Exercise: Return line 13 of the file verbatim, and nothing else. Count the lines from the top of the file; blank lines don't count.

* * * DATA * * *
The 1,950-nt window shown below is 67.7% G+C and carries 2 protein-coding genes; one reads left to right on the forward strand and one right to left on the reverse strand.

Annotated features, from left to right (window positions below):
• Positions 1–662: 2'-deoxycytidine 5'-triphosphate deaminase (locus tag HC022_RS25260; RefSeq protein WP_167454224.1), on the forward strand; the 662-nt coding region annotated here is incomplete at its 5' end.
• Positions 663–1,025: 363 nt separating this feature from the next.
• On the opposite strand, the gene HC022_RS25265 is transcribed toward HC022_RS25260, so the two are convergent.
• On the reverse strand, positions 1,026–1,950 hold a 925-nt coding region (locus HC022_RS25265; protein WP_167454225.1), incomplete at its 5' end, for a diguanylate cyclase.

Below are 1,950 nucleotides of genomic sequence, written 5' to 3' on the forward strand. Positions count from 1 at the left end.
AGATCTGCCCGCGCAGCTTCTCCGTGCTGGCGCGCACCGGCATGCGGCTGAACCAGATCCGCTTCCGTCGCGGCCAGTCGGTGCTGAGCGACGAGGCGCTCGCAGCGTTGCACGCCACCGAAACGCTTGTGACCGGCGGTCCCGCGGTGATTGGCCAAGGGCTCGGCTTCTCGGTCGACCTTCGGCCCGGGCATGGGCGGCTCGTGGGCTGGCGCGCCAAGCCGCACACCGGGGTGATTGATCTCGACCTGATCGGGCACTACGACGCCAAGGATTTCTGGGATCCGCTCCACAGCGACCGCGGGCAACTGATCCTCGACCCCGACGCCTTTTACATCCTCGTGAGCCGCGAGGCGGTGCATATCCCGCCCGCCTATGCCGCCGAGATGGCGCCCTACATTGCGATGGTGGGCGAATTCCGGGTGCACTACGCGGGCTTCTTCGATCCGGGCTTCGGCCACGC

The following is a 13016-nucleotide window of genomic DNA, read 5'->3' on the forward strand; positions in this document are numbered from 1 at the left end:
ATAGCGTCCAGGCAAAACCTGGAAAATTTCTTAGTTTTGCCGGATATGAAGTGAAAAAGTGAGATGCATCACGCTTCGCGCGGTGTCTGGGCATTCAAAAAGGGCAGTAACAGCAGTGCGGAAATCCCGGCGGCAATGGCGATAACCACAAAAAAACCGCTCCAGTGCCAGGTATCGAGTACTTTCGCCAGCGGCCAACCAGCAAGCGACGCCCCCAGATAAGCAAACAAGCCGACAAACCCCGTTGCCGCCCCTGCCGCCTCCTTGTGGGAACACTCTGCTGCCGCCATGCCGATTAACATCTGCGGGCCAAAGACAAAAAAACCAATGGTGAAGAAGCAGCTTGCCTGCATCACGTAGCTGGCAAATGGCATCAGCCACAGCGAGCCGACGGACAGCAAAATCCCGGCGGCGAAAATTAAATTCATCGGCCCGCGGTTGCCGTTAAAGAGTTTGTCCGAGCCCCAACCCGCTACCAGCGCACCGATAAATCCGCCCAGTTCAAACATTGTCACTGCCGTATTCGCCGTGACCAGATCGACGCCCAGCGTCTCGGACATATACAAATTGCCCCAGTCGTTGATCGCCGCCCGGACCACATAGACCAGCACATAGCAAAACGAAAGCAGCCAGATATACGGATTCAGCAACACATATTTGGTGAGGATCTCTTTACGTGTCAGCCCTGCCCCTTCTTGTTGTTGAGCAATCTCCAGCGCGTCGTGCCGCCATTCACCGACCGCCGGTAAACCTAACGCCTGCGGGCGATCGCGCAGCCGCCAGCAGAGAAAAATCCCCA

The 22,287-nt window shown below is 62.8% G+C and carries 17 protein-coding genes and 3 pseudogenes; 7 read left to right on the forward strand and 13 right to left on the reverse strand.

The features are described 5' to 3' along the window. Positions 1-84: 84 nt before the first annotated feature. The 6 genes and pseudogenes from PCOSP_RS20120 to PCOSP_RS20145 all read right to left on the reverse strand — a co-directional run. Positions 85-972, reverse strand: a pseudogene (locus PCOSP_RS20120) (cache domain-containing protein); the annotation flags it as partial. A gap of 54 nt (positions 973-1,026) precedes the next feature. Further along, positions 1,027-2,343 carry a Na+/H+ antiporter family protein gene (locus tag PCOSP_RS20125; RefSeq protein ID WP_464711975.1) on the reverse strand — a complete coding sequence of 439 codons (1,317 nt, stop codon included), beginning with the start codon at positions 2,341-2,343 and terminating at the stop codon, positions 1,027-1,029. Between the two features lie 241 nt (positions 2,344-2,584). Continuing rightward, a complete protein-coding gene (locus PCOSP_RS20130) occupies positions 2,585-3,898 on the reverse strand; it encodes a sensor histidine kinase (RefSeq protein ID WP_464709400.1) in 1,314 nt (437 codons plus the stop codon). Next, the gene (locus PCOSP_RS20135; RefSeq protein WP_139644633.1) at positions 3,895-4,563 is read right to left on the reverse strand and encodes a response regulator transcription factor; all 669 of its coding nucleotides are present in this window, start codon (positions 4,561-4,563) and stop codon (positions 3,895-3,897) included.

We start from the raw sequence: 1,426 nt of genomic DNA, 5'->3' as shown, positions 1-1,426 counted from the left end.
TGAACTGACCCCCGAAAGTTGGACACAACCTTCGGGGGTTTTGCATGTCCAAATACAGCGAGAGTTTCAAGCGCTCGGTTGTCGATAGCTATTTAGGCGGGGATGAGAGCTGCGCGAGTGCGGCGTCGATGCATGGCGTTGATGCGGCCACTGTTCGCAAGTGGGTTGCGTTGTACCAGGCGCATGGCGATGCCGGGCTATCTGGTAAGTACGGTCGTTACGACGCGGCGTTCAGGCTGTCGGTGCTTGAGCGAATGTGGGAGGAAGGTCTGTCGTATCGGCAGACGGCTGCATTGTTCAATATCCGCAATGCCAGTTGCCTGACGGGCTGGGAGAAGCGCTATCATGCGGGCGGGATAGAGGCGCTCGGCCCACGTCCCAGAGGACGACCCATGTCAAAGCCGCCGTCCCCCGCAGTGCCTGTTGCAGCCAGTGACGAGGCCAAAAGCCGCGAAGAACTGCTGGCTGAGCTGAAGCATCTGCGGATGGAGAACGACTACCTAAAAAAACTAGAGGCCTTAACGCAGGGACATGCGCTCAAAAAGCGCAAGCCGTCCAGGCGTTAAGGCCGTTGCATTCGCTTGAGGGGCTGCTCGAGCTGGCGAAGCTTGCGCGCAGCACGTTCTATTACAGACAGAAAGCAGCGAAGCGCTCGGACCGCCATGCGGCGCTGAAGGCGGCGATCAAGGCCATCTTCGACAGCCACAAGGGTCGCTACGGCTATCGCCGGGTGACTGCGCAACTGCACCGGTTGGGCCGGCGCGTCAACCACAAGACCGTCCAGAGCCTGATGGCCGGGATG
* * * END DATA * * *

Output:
We start from the raw sequence: 1,426 nt of genomic DNA, 5'->3' as shown, positions 1-1,426 counted from the left end.